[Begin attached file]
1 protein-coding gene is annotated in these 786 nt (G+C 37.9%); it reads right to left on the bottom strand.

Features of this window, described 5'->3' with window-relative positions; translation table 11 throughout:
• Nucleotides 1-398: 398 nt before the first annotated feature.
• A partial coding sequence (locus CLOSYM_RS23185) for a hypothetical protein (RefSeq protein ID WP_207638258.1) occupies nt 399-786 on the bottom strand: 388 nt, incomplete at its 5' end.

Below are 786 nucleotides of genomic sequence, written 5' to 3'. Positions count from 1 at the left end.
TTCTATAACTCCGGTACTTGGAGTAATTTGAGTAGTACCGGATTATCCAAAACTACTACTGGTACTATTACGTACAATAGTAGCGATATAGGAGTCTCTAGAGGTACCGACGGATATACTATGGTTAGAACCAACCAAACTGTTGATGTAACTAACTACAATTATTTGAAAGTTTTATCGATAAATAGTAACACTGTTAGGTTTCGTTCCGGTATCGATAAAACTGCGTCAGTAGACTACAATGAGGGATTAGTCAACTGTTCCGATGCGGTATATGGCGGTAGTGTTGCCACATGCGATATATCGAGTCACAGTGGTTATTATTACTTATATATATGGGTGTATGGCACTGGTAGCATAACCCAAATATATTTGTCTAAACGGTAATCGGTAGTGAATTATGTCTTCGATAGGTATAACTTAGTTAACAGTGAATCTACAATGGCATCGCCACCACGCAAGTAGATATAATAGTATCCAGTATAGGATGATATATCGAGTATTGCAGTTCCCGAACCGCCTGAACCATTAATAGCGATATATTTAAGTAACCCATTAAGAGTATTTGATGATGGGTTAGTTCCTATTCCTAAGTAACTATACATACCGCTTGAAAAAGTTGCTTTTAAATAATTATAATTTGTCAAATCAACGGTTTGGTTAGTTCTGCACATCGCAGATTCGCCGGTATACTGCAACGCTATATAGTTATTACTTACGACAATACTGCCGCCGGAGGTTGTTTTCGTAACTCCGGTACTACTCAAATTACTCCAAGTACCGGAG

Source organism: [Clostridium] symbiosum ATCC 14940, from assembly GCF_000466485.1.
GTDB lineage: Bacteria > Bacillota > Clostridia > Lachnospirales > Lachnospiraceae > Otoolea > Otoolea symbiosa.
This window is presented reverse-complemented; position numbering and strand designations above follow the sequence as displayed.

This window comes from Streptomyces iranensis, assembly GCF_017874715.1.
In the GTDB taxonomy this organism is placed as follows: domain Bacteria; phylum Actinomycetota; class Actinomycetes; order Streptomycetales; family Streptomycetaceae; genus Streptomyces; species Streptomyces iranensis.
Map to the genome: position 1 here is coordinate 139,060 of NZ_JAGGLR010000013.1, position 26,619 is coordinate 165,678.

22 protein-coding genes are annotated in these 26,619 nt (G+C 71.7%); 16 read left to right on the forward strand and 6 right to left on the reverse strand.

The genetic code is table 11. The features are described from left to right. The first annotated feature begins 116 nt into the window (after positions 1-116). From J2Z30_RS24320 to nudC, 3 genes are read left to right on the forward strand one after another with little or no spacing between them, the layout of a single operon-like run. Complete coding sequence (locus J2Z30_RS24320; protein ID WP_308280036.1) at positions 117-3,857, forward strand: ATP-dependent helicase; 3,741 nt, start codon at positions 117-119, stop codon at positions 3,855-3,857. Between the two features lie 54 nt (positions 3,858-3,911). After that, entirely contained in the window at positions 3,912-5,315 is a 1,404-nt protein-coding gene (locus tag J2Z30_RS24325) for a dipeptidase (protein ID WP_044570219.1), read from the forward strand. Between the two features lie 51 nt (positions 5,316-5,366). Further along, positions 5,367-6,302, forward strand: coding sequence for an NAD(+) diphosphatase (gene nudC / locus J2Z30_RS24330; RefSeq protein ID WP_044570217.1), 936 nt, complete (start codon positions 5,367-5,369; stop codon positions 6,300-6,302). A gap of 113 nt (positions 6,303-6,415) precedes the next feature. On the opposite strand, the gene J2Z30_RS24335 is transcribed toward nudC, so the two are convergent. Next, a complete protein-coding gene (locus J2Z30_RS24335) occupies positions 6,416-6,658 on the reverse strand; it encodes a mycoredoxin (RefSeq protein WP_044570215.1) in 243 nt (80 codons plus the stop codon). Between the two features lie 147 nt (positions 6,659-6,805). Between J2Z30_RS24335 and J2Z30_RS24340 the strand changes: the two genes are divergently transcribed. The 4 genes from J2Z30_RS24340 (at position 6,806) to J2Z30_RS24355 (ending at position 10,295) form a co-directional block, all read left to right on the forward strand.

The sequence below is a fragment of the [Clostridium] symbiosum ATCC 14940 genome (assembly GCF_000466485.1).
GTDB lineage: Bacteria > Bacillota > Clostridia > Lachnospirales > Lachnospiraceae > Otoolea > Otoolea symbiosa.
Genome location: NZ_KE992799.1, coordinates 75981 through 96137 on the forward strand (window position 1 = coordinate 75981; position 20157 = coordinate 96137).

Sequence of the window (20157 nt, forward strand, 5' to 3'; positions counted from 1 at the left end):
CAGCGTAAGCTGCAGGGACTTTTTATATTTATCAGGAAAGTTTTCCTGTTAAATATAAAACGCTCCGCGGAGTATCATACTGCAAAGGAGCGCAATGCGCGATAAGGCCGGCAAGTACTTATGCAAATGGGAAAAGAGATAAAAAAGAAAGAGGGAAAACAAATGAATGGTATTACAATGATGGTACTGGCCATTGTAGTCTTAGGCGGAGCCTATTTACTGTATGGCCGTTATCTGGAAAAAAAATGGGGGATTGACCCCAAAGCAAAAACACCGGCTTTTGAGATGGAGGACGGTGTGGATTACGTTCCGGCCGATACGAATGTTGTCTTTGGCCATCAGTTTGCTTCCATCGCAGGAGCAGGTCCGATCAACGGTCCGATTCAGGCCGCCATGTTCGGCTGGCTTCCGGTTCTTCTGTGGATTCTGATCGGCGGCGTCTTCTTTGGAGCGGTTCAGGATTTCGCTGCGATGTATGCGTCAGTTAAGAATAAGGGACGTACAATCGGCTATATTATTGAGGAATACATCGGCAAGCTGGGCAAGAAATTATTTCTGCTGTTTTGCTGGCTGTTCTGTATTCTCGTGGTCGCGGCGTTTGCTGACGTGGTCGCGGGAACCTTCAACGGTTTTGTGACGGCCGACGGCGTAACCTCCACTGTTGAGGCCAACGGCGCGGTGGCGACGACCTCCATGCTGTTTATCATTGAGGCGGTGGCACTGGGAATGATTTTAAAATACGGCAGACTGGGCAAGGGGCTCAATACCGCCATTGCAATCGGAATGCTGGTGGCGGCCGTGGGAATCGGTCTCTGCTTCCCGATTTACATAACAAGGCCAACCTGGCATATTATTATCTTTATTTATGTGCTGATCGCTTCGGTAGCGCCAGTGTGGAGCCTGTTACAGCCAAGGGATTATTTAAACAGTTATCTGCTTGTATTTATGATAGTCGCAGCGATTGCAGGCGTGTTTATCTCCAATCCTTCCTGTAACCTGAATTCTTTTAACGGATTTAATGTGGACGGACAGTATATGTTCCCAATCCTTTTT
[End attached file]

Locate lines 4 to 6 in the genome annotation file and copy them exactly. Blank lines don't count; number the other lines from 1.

• A partial coding sequence (locus CLOSYM_RS23185) for a hypothetical protein (RefSeq protein ID WP_207638258.1) occupies nt 399-786 on the bottom strand: 388 nt, incomplete at its 5' end.

Below are 786 nucleotides of genomic sequence, written 5' to 3'. Positions count from 1 at the left end.
TTCTATAACTCCGGTACTTGGAGTAATTTGAGTAGTACCGGATTATCCAAAACTACTACTGGTACTATTACGTACAATAGTAGCGATATAGGAGTCTCTAGAGGTACCGACGGATATACTATGGTTAGAACCAACCAAACTGTTGATGTAACTAACTACAATTATTTGAAAGTTTTATCGATAAATAGTAACACTGTTAGGTTTCGTTCCGGTATCGATAAAACTGCGTCAGTAGACTACAATGAGGGATTAGTCAACTGTTCCGATGCGGTATATGGCGGTAGTGTTGCCACATGCGATATATCGAGTCACAGTGGTTATTATTACTTATATATATGGGTGTATGGCACTGGTAGCATAACCCAAATATATTTGTCTAAACGGTAATCGGTAGTGAATTATGTCTTCGATAGGTATAACTTAGTTAACAGTGAATCTACAATGGCATCGCCACCACGCAAGTAGATATAATAGTATCCAGTATAGGATGATATATCGAGTATTGCAGTTCCCGAACCGCCTGAACCATTAATAGCGATATATTTAAGTAACCCATTAAGAGTATTTGATGATGGGTTAGTTCCTATTCCTAAGTAACTATACATACCGCTTGAAAAAGTTGCTTTTAAATAATTATAATTTGTCAAATCAACGGTTTGGTTAGTTCTGCACATCGCAGATTCGCCGGTATACTGCAACGCTATATAGTTATTACTTACGACAATACTGCCGCCGGAGGTTGTTTTCGTAACTCCGGTACTACTCAAATTACTCCAAGTACCGGAG